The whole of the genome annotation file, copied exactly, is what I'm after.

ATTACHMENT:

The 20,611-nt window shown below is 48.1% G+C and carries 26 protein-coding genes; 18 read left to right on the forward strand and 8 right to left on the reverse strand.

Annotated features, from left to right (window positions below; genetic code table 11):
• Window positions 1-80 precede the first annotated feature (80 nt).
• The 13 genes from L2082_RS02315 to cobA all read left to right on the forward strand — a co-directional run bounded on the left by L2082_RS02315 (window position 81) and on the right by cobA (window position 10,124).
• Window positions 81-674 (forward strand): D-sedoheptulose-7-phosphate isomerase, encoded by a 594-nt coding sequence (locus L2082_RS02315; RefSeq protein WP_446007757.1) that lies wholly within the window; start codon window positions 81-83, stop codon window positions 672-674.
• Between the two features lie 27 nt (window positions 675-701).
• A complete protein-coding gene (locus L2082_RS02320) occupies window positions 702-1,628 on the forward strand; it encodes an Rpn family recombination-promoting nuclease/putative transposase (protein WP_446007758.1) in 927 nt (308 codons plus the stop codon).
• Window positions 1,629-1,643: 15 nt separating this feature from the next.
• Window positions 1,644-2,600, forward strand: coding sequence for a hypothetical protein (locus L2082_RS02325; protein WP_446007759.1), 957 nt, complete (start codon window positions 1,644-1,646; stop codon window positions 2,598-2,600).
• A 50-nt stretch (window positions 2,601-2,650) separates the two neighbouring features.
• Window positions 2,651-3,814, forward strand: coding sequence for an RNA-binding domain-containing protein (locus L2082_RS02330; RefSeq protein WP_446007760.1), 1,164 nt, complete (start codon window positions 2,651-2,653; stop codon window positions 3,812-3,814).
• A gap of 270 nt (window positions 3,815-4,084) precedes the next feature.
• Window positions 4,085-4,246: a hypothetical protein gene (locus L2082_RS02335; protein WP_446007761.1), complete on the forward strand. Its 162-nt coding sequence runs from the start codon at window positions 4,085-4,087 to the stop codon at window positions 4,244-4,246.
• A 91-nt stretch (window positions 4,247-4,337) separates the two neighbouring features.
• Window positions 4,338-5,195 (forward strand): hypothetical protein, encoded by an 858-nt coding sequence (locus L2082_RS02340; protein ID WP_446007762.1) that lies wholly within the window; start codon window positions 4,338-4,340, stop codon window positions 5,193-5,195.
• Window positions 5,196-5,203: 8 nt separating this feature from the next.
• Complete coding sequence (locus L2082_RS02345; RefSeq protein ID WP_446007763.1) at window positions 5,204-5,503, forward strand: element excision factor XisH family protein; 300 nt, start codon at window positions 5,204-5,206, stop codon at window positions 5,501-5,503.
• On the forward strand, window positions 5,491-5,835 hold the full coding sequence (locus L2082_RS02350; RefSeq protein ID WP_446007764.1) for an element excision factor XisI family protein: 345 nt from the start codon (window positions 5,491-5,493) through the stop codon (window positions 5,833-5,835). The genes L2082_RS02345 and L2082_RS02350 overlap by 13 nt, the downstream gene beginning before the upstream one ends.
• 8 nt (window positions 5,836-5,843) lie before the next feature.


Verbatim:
The 20,611-nt window shown below is 48.1% G+C and carries 26 protein-coding genes; 18 read left to right on the forward strand and 8 right to left on the reverse strand.

Annotated features, from left to right (window positions below; genetic code table 11):
• Window positions 1-80 precede the first annotated feature (80 nt).
• The 13 genes from L2082_RS02315 to cobA all read left to right on the forward strand — a co-directional run bounded on the left by L2082_RS02315 (window position 81) and on the right by cobA (window position 10,124).
• Window positions 81-674 (forward strand): D-sedoheptulose-7-phosphate isomerase, encoded by a 594-nt coding sequence (locus L2082_RS02315; RefSeq protein WP_446007757.1) that lies wholly within the window; start codon window positions 81-83, stop codon window positions 672-674.
• Between the two features lie 27 nt (window positions 675-701).
• A complete protein-coding gene (locus L2082_RS02320) occupies window positions 702-1,628 on the forward strand; it encodes an Rpn family recombination-promoting nuclease/putative transposase (protein WP_446007758.1) in 927 nt (308 codons plus the stop codon).
• Window positions 1,629-1,643: 15 nt separating this feature from the next.
• Window positions 1,644-2,600, forward strand: coding sequence for a hypothetical protein (locus L2082_RS02325; protein WP_446007759.1), 957 nt, complete (start codon window positions 1,644-1,646; stop codon window positions 2,598-2,600).
• A 50-nt stretch (window positions 2,601-2,650) separates the two neighbouring features.
• Window positions 2,651-3,814, forward strand: coding sequence for an RNA-binding domain-containing protein (locus L2082_RS02330; RefSeq protein WP_446007760.1), 1,164 nt, complete (start codon window positions 2,651-2,653; stop codon window positions 3,812-3,814).
• A gap of 270 nt (window positions 3,815-4,084) precedes the next feature.
• Window positions 4,085-4,246: a hypothetical protein gene (locus L2082_RS02335; protein WP_446007761.1), complete on the forward strand. Its 162-nt coding sequence runs from the start codon at window positions 4,085-4,087 to the stop codon at window positions 4,244-4,246.
• A 91-nt stretch (window positions 4,247-4,337) separates the two neighbouring features.
• Window positions 4,338-5,195 (forward strand): hypothetical protein, encoded by an 858-nt coding sequence (locus L2082_RS02340; protein ID WP_446007762.1) that lies wholly within the window; start codon window positions 4,338-4,340, stop codon window positions 5,193-5,195.
• Window positions 5,196-5,203: 8 nt separating this feature from the next.
• Complete coding sequence (locus L2082_RS02345; RefSeq protein ID WP_446007763.1) at window positions 5,204-5,503, forward strand: element excision factor XisH family protein; 300 nt, start codon at window positions 5,204-5,206, stop codon at window positions 5,501-5,503.
• On the forward strand, window positions 5,491-5,835 hold the full coding sequence (locus L2082_RS02350; RefSeq protein ID WP_446007764.1) for an element excision factor XisI family protein: 345 nt from the start codon (window positions 5,491-5,493) through the stop codon (window positions 5,833-5,835). The genes L2082_RS02345 and L2082_RS02350 overlap by 13 nt, the downstream gene beginning before the upstream one ends.
• 8 nt (window positions 5,836-5,843) lie before the next feature.